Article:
Distillate and Kerosene Engines

Farmall C, Super C Tractors, 200 & 230 1948-1958

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Brandon Webb
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Distillate and Kerosene Engines

Postby Brandon Webb » Mon Dec 11, 2017 3:02 pm

Found a C that they are calling all fuel. The owners manual shows a distillate and a kerosene version. I guess I always thought they were the same thing. Would there be a suffix on the vin to show it's an all fuel or similar optioned tractor? I know they have higher compression heads, different manifold with heat shield, and a different carb.

What exactly was distillate? Like coal oil? Moonshine? lol Something you cannot get anymore? We have a Farmall M and O-4 orchard that are all fuel that I have never tried to run on anything but gasoline. I assume these fuels were way cheaper than gasoline or offered with some farm tax exemption.

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Re: Distillate and Kerosene Engines

Postby Urbish » Mon Dec 11, 2017 3:14 pm

I've always understood distillate to be a crudely refined product that is similar to, but less 'clean', than modern day kerosene. Definitely not moonshine! It was more of a 'light' fuel oil. Either way, I don't believe you can get distillate anymore. For what it's worth, distillate tractors had lower compression heads to reduce pre-ignition.

In the case of the Farmall H and M, if there's no suffix after the serial number, that indicates a distillate engine. "X1" after the serial number indicates a high compression head (gasoline). I'm not sure if the C followed the same convention.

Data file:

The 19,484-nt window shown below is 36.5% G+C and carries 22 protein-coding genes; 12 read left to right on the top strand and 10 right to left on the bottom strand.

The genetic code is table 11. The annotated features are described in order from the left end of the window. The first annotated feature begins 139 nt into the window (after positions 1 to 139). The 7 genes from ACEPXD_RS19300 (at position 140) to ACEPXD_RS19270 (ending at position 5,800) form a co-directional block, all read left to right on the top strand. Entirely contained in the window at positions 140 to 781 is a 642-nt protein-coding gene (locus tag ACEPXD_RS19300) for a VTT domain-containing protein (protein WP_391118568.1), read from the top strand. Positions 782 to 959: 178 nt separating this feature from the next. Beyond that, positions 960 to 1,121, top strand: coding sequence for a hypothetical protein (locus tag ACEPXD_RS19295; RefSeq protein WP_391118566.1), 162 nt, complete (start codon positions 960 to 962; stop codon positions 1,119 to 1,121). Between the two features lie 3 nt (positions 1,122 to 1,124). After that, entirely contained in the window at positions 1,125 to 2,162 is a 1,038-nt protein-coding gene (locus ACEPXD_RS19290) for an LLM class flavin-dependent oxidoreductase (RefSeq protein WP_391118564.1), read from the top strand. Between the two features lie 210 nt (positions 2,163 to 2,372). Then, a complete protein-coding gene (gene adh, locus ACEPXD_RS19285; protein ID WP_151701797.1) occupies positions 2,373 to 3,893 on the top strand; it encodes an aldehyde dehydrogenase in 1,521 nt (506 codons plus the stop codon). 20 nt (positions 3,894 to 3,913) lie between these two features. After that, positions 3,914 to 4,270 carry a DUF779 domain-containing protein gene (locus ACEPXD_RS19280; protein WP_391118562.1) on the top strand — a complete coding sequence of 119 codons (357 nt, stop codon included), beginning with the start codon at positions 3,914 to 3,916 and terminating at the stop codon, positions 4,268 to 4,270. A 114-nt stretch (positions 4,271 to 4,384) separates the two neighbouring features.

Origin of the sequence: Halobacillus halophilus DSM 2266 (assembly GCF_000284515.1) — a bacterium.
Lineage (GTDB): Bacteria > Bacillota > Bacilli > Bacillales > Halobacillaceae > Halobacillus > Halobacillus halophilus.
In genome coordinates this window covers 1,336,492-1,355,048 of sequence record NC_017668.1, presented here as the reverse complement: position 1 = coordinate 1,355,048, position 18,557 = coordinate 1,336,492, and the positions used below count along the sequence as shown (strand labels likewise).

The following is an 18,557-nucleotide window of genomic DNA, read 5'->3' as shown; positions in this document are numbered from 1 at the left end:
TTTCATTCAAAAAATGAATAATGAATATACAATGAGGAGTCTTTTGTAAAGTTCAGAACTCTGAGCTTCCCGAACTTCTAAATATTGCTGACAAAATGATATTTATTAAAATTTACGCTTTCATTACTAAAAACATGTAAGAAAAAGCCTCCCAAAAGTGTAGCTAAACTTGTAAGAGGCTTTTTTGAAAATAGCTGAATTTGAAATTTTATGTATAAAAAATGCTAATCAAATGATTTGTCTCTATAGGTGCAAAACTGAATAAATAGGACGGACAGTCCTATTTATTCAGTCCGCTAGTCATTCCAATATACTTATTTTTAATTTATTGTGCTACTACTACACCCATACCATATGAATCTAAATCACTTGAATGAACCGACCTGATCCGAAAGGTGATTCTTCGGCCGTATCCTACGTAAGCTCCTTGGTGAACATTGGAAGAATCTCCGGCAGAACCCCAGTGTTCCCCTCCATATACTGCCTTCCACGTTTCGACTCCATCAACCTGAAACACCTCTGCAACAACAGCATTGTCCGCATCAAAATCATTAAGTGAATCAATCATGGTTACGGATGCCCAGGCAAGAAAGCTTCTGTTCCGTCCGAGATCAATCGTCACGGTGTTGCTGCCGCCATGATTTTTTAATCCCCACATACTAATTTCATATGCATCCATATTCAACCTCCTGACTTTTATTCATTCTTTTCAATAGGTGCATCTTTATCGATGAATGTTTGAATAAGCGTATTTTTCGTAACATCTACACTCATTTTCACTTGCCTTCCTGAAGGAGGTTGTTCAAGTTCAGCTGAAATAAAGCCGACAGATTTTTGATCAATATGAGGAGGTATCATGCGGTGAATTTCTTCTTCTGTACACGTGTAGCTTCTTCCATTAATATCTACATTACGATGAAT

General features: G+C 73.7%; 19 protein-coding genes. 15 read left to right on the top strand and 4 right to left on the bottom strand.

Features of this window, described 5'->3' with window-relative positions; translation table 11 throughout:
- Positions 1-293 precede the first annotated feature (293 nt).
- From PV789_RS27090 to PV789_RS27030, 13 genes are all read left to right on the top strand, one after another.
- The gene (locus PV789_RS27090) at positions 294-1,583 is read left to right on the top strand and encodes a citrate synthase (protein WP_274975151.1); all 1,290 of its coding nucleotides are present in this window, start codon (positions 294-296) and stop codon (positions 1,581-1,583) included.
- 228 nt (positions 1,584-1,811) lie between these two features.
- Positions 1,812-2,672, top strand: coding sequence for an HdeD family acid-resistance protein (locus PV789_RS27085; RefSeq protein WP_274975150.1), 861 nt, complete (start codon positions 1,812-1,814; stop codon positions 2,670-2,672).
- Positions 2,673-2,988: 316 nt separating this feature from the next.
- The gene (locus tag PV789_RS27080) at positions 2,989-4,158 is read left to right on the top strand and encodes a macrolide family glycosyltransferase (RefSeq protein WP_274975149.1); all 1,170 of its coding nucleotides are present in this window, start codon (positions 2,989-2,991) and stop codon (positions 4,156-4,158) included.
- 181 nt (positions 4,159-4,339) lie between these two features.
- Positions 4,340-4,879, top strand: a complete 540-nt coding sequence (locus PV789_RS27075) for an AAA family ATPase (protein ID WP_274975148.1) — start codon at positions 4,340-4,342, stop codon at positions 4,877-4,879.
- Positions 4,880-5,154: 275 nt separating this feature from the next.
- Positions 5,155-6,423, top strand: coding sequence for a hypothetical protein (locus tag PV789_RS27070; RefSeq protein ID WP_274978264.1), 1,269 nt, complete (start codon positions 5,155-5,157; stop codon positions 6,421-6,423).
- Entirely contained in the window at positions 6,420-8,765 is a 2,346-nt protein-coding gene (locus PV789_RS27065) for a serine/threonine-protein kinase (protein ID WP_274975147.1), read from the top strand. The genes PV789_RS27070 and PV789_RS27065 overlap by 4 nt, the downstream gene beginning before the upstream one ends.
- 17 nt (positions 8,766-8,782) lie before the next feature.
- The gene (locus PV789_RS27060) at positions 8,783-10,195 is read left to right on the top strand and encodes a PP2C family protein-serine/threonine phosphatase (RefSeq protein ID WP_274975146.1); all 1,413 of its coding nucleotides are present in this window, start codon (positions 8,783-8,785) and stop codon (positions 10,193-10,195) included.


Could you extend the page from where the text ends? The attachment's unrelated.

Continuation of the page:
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John *.?-!.* cub owner
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Re: Distillate and Kerosene Engines

Postby John *.?-!.* cub owner » Wed Dec 13, 2017 10:40 pm

Back in the 40s and 50s distillate was about half the price of gasoline, but on a pound basis did the same amount of work. A distillate tractor had 2 fuel tanks a small approx. 3/4 gallon one for gasoline, and the normal tank was for distillate. They also came with a set of radiator shutters that could be closed to warm the engine faster and keep it warm if only doing light work. IN addition the manifold was different with a shroud around it so that heat from the exhaust manifold would warm the intake manifold.

To start one you opened the drain petcock on the carburetor and drained the distillate fuel out of carburetor and fuel lines, screwed the load and idle needle valves in a little, then and opened the valve on the gasoline tank, and closed the radiator shutters. Once it was warmed up you closed the gasoline valve, opened the distillate valve, and readjusted the carburetor. If you were only doing light work such as pulling a lightly loaded wagon, etc. you left the shutters closed or partly closed to keep the engine temperature up. If the engine cooled too much it would start to miss and die, and the starting procedure had to be done again. If you were going to be working it hard the shutters would be opened all the way. The distillate engines can be run on straight gasoline and will do fine, my Dad's 41 H I have was a distillate tractor that has run many more hours on gasoline than distillate.

Distillate engines had lower compression than gasoline engines, mainly due to the larger cavity in the heads. If you want more horsepower, a gasoline head will bolt right on in place of the distillate head, and you can get thinner sleeves and domed or Fire Crater (IH brand) pistons to raise the power. I don't remember the exact numbers, but I think the modifications increased horsepower by about 10 to 15 percent. Of course you could not burn distillate or kerosene afterward.